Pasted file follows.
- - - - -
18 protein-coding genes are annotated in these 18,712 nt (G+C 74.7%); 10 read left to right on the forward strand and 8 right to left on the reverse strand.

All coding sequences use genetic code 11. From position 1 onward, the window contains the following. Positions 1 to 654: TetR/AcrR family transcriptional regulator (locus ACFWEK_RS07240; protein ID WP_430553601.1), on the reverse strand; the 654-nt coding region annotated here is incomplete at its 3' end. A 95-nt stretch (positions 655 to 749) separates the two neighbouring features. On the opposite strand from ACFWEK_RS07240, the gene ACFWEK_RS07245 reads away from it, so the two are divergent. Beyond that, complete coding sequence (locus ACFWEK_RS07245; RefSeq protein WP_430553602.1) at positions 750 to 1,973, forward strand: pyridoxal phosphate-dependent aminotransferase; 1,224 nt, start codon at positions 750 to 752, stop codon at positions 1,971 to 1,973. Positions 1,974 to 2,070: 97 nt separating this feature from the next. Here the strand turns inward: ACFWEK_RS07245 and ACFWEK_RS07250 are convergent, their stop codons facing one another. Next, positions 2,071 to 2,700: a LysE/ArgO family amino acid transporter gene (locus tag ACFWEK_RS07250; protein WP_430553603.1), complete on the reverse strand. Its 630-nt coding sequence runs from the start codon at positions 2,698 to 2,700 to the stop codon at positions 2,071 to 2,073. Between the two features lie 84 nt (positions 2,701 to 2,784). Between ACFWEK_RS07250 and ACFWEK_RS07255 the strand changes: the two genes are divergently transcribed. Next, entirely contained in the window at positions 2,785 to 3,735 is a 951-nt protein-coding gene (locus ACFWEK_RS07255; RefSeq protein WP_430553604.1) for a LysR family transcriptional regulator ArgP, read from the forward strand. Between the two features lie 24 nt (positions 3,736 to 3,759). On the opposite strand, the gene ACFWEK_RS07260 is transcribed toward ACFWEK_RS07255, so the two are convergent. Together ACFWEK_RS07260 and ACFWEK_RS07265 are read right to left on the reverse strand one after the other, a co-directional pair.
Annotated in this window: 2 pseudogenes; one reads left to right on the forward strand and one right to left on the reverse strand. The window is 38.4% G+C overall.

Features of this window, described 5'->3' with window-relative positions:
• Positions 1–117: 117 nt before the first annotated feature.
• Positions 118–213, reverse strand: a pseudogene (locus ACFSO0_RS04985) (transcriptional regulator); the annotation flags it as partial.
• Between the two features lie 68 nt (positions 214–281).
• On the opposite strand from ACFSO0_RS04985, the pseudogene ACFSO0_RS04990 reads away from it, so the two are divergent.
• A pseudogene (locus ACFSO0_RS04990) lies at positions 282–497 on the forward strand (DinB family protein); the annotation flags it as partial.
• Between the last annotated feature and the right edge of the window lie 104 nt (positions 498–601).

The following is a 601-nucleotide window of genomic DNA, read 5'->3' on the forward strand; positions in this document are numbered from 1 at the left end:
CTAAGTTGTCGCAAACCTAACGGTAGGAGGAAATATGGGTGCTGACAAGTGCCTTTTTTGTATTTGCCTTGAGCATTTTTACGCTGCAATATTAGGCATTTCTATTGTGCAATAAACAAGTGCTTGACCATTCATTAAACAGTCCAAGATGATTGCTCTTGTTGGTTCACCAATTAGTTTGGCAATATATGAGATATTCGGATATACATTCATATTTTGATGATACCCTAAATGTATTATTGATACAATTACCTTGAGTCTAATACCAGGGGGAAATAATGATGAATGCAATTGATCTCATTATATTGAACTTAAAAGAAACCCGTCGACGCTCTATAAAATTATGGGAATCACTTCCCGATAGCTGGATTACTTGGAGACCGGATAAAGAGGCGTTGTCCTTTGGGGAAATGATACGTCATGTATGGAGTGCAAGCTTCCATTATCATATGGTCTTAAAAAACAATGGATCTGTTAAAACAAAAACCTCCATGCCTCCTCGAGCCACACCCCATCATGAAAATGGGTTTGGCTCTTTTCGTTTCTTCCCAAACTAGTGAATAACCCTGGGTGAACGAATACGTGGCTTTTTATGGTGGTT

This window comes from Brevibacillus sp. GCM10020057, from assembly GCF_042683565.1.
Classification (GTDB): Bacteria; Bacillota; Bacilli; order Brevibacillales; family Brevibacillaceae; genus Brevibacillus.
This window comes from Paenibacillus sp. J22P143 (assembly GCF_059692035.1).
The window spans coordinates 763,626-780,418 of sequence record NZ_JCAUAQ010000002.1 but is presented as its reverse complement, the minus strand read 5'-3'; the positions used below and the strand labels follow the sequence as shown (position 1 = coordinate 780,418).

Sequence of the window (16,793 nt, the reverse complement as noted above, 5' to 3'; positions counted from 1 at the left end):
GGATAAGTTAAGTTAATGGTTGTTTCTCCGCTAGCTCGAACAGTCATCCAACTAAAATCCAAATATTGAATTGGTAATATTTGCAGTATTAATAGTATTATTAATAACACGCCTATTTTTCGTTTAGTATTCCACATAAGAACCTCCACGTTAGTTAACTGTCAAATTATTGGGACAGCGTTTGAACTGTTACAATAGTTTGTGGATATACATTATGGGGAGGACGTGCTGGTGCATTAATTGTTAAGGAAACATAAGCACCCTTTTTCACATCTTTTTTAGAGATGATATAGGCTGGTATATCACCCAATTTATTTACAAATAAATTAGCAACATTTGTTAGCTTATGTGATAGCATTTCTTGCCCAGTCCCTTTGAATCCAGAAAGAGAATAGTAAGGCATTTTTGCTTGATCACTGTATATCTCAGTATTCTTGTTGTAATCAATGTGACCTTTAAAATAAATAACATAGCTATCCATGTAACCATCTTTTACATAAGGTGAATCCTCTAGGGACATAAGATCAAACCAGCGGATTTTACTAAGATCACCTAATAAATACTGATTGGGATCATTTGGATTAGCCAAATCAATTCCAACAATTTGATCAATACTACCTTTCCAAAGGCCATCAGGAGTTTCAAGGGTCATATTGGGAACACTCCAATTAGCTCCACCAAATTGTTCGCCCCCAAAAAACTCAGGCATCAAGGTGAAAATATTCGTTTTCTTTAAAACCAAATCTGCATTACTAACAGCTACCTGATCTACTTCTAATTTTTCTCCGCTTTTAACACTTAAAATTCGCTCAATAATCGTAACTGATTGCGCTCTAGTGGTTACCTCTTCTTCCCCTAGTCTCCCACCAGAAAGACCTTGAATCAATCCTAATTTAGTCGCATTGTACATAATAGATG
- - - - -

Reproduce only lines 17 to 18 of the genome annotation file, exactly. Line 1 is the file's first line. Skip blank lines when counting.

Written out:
Sequence of the window (16,793 nt, the reverse complement as noted above, 5' to 3'; positions counted from 1 at the left end):
GGATAAGTTAAGTTAATGGTTGTTTCTCCGCTAGCTCGAACAGTCATCCAACTAAAATCCAAATATTGAATTGGTAATATTTGCAGTATTAATAGTATTATTAATAACACGCCTATTTTTCGTTTAGTATTCCACATAAGAACCTCCACGTTAGTTAACTGTCAAATTATTGGGACAGCGTTTGAACTGTTACAATAGTTTGTGGATATACATTATGGGGAGGACGTGCTGGTGCATTAATTGTTAAGGAAACATAAGCACCCTTTTTCACATCTTTTTTAGAGATGATATAGGCTGGTATATCACCCAATTTATTTACAAATAAATTAGCAACATTTGTTAGCTTATGTGATAGCATTTCTTGCCCAGTCCCTTTGAATCCAGAAAGAGAATAGTAAGGCATTTTTGCTTGATCACTGTATATCTCAGTATTCTTGTTGTAATCAATGTGACCTTTAAAATAAATAACATAGCTATCCATGTAACCATCTTTTACATAAGGTGAATCCTCTAGGGACATAAGATCAAACCAGCGGATTTTACTAAGATCACCTAATAAATACTGATTGGGATCATTTGGATTAGCCAAATCAATTCCAACAATTTGATCAATACTACCTTTCCAAAGGCCATCAGGAGTTTCAAGGGTCATATTGGGAACACTCCAATTAGCTCCACCAAATTGTTCGCCCCCAAAAAACTCAGGCATCAAGGTGAAAATATTCGTTTTCTTTAAAACCAAATCTGCATTACTAACAGCTACCTGATCTACTTCTAATTTTTCTCCGCTTTTAACACTTAAAATTCGCTCAATAATCGTAACTGATTGCGCTCTAGTGGTTACCTCTTCTTCCCCTAGTCTCCCACCAGAAAGACCTTGAATCAATCCTAATTTAGTCGCATTGTACATAATAGATG